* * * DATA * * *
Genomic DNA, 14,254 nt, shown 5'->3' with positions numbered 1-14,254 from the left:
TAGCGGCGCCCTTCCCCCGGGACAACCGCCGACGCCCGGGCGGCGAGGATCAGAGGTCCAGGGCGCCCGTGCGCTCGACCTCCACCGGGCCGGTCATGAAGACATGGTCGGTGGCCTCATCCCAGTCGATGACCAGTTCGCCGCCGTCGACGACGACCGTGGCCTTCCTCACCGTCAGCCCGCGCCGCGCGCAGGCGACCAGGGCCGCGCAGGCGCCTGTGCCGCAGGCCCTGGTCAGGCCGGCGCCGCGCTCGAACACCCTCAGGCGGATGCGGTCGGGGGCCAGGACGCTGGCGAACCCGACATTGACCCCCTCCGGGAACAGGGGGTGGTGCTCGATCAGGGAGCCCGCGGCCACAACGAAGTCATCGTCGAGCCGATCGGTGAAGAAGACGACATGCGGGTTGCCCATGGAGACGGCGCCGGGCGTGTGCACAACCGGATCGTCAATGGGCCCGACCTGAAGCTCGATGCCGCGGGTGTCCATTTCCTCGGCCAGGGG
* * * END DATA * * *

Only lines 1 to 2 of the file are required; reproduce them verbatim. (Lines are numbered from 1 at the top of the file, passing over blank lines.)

Genomic DNA, 14,254 nt, shown 5'->3' with positions numbered 1-14,254 from the left:
TAGCGGCGCCCTTCCCCCGGGACAACCGCCGACGCCCGGGCGGCGAGGATCAGAGGTCCAGGGCGCCCGTGCGCTCGACCTCCACCGGGCCGGTCATGAAGACATGGTCGGTGGCCTCATCCCAGTCGATGACCAGTTCGCCGCCGTCGACGACGACCGTGGCCTTCCTCACCGTCAGCCCGCGCCGCGCGCAGGCGACCAGGGCCGCGCAGGCGCCTGTGCCGCAGGCCCTGGTCAGGCCGGCGCCGCGCTCGAACACCCTCAGGCGGATGCGGTCGGGGGCCAGGACGCTGGCGAACCCGACATTGACCCCCTCCGGGAACAGGGGGTGGTGCTCGATCAGGGAGCCCGCGGCCACAACGAAGTCATCGTCGAGCCGATCGGTGAAGAAGACGACATGCGGGTTGCCCATGGAGACGGCGCCGGGCGTGTGCACAACCGGATCGTCAATGGGCCCGACCTGAAGCTCGATGCCGCGGGTGTCCATTTCCTCGGCCAGGGG